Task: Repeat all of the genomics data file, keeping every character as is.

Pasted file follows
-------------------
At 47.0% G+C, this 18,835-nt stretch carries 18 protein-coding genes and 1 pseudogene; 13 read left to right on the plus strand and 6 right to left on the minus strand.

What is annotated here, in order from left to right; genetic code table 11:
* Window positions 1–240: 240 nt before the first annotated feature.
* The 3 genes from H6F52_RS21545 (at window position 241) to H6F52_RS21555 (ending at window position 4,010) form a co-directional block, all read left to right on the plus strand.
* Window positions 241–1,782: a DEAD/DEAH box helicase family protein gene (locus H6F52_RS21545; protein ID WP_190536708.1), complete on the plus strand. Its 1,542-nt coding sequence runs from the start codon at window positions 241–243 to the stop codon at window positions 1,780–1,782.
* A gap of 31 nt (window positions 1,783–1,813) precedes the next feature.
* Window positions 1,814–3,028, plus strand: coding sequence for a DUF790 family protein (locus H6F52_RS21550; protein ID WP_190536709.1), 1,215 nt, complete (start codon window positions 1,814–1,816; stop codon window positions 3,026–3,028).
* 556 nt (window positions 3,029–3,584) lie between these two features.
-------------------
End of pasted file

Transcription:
At 47.0% G+C, this 18,835-nt stretch carries 18 protein-coding genes and 1 pseudogene; 13 read left to right on the plus strand and 6 right to left on the minus strand.

What is annotated here, in order from left to right; genetic code table 11:
* Window positions 1–240: 240 nt before the first annotated feature.
* The 3 genes from H6F52_RS21545 (at window position 241) to H6F52_RS21555 (ending at window position 4,010) form a co-directional block, all read left to right on the plus strand.
* Window positions 241–1,782: a DEAD/DEAH box helicase family protein gene (locus H6F52_RS21545; protein ID WP_190536708.1), complete on the plus strand. Its 1,542-nt coding sequence runs from the start codon at window positions 241–243 to the stop codon at window positions 1,780–1,782.
* A gap of 31 nt (window positions 1,783–1,813) precedes the next feature.
* Window positions 1,814–3,028, plus strand: coding sequence for a DUF790 family protein (locus H6F52_RS21550; protein ID WP_190536709.1), 1,215 nt, complete (start codon window positions 1,814–1,816; stop codon window positions 3,026–3,028).
* 556 nt (window positions 3,029–3,584) lie between these two features.